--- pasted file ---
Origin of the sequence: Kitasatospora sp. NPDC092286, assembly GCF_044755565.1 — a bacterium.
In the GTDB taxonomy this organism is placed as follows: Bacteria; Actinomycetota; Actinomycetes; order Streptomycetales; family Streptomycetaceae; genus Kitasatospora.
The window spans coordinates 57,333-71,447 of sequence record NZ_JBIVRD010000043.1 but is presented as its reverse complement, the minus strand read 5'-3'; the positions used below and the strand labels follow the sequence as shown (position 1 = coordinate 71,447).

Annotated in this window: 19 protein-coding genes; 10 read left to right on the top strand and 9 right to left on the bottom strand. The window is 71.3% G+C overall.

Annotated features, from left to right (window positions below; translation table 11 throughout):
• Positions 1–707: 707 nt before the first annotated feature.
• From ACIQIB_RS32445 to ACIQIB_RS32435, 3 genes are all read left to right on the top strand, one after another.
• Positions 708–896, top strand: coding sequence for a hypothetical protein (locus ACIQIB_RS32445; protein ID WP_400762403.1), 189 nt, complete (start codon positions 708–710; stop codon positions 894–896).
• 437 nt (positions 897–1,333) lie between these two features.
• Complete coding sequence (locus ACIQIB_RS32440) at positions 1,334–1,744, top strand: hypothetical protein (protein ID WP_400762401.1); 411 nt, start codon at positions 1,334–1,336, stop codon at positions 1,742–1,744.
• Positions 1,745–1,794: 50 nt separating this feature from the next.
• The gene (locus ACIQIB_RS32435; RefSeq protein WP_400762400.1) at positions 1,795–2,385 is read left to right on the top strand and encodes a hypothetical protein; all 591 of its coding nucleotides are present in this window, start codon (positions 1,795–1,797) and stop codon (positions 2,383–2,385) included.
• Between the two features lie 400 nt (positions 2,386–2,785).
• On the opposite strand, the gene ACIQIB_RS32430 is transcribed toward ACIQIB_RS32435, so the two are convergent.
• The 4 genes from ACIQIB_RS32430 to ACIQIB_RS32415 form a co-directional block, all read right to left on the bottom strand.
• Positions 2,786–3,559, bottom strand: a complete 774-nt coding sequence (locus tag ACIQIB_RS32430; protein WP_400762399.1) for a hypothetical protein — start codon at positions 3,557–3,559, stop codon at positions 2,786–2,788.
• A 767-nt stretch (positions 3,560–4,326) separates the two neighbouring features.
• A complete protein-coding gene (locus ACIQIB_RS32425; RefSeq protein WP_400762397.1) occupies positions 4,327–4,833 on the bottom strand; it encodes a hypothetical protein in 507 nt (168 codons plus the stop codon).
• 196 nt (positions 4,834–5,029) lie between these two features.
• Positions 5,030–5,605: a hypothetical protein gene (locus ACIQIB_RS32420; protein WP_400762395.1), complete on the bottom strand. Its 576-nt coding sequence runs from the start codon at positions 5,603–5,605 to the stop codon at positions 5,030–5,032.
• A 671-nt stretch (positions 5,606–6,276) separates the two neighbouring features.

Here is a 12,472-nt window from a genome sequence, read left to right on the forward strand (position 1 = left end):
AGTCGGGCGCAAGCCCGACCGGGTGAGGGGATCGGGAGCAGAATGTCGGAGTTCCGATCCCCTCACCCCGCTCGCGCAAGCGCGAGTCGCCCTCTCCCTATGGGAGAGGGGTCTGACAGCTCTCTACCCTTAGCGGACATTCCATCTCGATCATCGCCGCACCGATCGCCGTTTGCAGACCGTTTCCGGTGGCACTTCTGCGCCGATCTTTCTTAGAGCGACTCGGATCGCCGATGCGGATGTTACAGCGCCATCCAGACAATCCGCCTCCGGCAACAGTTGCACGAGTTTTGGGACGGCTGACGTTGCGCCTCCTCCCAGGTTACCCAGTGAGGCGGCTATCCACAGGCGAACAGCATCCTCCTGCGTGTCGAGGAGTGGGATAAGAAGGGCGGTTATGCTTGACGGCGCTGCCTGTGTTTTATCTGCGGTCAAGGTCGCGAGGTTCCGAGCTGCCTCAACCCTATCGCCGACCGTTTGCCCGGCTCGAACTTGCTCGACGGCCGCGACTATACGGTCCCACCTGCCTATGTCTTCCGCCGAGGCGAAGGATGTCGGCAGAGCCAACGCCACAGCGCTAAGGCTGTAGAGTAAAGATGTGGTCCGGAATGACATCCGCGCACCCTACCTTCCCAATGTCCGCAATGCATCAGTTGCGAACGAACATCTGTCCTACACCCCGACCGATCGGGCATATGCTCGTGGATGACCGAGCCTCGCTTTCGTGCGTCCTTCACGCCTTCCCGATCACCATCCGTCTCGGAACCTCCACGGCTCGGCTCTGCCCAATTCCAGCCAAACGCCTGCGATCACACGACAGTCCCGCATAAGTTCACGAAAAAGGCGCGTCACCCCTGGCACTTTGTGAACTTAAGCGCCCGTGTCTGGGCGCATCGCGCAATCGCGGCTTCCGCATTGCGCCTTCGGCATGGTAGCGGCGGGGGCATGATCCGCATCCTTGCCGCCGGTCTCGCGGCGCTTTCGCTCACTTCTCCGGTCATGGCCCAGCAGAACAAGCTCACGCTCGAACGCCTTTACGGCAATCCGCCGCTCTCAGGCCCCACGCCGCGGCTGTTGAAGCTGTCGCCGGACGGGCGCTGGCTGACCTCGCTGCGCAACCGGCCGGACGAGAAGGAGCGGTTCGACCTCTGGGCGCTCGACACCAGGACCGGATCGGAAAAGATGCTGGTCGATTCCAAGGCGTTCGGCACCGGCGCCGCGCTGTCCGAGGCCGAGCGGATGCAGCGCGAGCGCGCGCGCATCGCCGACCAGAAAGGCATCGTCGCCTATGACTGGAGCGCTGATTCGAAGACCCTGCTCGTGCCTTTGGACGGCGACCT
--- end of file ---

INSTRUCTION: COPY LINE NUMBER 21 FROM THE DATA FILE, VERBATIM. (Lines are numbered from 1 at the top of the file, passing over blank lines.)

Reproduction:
• A 671-nt stretch (positions 5,606–6,276) separates the two neighbouring features.